With a staggering number of U.S.-based companies facing dire financial scenarios and the threat of bankruptcy looming for both large and small corporations, it is increasingly important for companies to protect their technology and related licensing agreements. Technology-licensing agreements are surprisingly vulnerable to loss during bankruptcy proceedings, regardless of whether it’s the licensor or licensee facing bankruptcy.
Applying bankruptcy laws to technology licenses has become increasingly complex. Specific rules apply depending on whether one is the owner or user and whether the technology involves patents, trademarks, copyrights, or trade secrets. Outcomes also highly depend on which court hears the case because the law is being interpreted and applied differently by courts across the country.
For example, a licensee (user) who files bankruptcy may be able to keep the license through the bankruptcy process. Furthermore, if the licensor (owner) is not prompt in objecting, the user may even be permitted to transfer the license to a third party undesirable to the owner. Another concern arises when a company licenses technology critical to its business; the owner might be able to completely or partially cut off those rights if either company enters into bankruptcy. That is why it’s important to address these issues during licensing negotiations and to closely monitor any bankruptcy proceedings to ensure timely objections can be raised.
Generally, bankruptcy provisions are designed to maximize the value of the debtor’s estate. There are special provisions that control the handling of technology licenses. Under these provisions, the debtor can usually keep the license if it is still valuable to the company or reject the license if it is not.
That doesn’t mean an owner filing for bankruptcy can cut off the licensee’s access to the technology. Special provisions enacted by Congress deal with this situation. If the owner rejects a license, the nonbankrupt licensee can either treat the contract as breached and become a creditor or keep its license rights and pay ongoing royalties.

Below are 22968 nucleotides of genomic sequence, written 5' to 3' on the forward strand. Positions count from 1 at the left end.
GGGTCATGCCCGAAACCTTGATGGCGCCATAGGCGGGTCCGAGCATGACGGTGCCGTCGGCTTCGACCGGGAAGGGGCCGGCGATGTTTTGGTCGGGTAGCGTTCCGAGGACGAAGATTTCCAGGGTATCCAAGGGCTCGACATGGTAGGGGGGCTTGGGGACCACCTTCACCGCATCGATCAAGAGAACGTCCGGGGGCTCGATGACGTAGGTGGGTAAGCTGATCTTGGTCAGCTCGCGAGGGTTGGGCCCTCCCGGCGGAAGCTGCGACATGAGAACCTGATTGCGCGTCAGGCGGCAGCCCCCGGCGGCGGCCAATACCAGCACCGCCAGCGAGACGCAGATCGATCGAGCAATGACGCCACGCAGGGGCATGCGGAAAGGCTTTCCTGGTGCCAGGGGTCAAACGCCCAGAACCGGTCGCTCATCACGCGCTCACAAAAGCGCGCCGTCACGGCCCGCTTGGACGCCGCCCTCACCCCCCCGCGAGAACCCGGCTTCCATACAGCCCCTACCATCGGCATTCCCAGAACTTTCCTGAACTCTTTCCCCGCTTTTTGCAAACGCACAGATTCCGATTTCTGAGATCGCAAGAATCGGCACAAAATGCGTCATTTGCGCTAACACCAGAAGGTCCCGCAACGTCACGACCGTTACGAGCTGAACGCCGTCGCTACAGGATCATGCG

There may be downsides to both choices. Creditors may only recover a small portion of the damages suffered. And if you keep your rights, the bankrupt licensor may not be required to perform technical assistance, maintain the technology (for example, software upgrades), or transfer know-how or future developments.
Different problems can arise when the user (licensee) is in bankruptcy — it will not always be able to keep the license. Generally, if that license was nonexclusive and personal — meaning that the owner retained the right to control who else is licensed and whether the licensee could transfer its license — then the owner of the technology may be able to prevent the licensee (in bankruptcy) from keeping the license or transferring it to another company.
The best time to protect intellectual property is before any threat exists. Strategies for intellectual-property protection are best sought during the development and introductory phase of any new technology or product. This helps avoid numerous problems that can arise from bankruptcy and other unanticipated events.
Brinks Hofer Gilson & Lione (usebrinks.com) specializes in intellectual-property and unfair-competition litigation, patents, trade secrets, intellectual asset technology licensing agreements.
Edited by Kenneth Korane